This exercise is Part A of a five component Point-Of-View exercise. It will be used as a foundation for the next exercise I post.

(Exercise #11 – Part B)

Writing Exercise #10

An Overheard Comment

Jot down a snippet of a conversation that grabs your attention while going about your daily activities. You may hear it as you pass a group of people chatting in the street, while waiting in the bank or in the queue at a ticket office, or on a crowded bus or train… or anywhere…

Just a few words can be enough, though longer will work just as well. Whatever the length of what you hear, it will surely be something that intrigues you or takes you to a memory or sets your imagination on fire.

You are not necessarily going to write about what you heard. Instead, your task is to write something that is stimulated by what you have heard or the experience of overhearing it. What you write may not be directly related to the words you caught, but it will be something that comes directly from within you.

Begin writing whatever comes to you and see where it leads. It may take any form… poetry, prose, 1st 2nd or 3rd person, past or present tense…

Whatever it is, keep writing until you feel satisfied you have captured a gem that otherwise may not have begged to be written.

In writing courses, I ask students for a maximum of three hundred words to allow time for processing at the following class session. However, there is no word limit here.

This exercise is related to Writing Tip #3 and Writing Tip #11.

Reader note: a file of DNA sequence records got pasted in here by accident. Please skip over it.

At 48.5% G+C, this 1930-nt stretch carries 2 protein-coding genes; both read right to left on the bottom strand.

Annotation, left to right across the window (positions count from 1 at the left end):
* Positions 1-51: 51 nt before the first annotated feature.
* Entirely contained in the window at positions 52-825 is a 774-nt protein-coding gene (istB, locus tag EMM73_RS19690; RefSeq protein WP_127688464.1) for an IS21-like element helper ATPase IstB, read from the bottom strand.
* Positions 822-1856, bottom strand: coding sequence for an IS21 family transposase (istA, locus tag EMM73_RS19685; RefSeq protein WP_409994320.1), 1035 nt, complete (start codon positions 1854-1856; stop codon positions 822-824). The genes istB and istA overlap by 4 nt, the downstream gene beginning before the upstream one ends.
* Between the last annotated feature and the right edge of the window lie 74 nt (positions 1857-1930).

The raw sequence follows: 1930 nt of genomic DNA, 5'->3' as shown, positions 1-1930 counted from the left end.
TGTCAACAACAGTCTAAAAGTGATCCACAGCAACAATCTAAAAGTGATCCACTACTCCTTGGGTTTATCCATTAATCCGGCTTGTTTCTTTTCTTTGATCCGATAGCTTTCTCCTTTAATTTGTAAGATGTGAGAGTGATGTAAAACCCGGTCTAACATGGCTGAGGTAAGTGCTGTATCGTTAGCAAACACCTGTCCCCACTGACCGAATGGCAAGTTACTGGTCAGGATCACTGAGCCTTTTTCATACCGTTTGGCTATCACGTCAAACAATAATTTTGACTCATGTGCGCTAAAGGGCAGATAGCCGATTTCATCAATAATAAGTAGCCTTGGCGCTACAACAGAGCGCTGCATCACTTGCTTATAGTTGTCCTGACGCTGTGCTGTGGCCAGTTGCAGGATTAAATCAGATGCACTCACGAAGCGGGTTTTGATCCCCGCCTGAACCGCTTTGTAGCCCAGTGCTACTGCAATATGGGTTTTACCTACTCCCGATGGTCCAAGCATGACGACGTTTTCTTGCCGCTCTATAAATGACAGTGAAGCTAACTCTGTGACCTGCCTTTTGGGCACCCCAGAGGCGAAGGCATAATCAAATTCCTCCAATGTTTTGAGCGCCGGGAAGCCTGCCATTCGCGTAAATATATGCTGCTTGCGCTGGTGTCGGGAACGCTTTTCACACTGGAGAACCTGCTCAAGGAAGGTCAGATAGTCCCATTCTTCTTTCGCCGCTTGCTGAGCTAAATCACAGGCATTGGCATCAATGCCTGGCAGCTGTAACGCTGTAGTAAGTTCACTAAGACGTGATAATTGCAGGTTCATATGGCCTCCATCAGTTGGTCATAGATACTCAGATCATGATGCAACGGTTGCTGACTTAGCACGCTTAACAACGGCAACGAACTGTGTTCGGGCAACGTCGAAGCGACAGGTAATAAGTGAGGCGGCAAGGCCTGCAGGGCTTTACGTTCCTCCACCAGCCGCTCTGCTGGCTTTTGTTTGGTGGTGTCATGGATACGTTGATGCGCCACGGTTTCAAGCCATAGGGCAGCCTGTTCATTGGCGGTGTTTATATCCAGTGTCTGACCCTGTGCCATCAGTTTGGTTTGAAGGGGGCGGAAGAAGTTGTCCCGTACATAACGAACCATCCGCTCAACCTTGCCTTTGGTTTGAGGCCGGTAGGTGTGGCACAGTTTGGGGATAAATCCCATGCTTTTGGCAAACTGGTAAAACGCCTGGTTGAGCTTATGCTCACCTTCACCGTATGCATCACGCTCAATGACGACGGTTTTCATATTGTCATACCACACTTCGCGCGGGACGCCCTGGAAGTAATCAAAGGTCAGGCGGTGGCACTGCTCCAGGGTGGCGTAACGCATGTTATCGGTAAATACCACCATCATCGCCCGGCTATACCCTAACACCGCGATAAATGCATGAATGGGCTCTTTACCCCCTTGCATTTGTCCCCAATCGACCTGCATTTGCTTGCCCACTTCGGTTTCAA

Writing Exercise #9

Reflect On Your Writing Year

An important part of goal-setting is to reflect on what has been before. Recognition of what has been achieved and identifying what hasn’t, gives a foundation for new direction.

Take some time to explore your writing year by thoughtfully answering the following questions:

  • Did you achieve all the writing activities you wanted to during 2016?
  • Or are there writing projects unattempted, partly-finished and put aside, or relegated to the bin?
  • Are the projects you wanted to complete, but didn’t, still relevant?
  • Does your passion still burn for these projects?

If your achievements fell short of your dreams, consider why this may be…

  • Why were some hopes fulfilled and not others?
  • What made these more achievable?
  • Were your hopes too big for your circumstances?
  • Did other commitments overshadow your writing endeavours?
  • Are there strategies that could have been implemented to assist your attempts to meet your goals?

Your journey through these questions will give you insight into your writing life, which will be invaluable when you move on to set achievable goals for your writing in 2017 – per my next blog.

This exercise is related to my blog ~ Preparing To Set Writing Goals That Can Succeed and Writing Tip #10.

Writing Exercise # 8

Why Write?  

Write a one-page outline of your reasons for writing…

Over the years, I’ve asked many beginning writers why they want to write and established writers what drives them to write.

The answers are many and varied, because writing is such a personal journey. However, most responses fit under the following headings:

  • For myself
  • For family and friends
  • For others
  • To be famous
  • Because I have something to say
  • I have specific messages for others
  • For money/career
  • I feel the need/compulsion to write

Identifying with one of these reasons does not necessarily exclude all the others, and you may have several reasons for writing. Likewise, your reasons may change over time.

The notion behind this exercise is that it is important for you to know what is driving you to write at any given time.

(Related to Writing Tip #9 – here)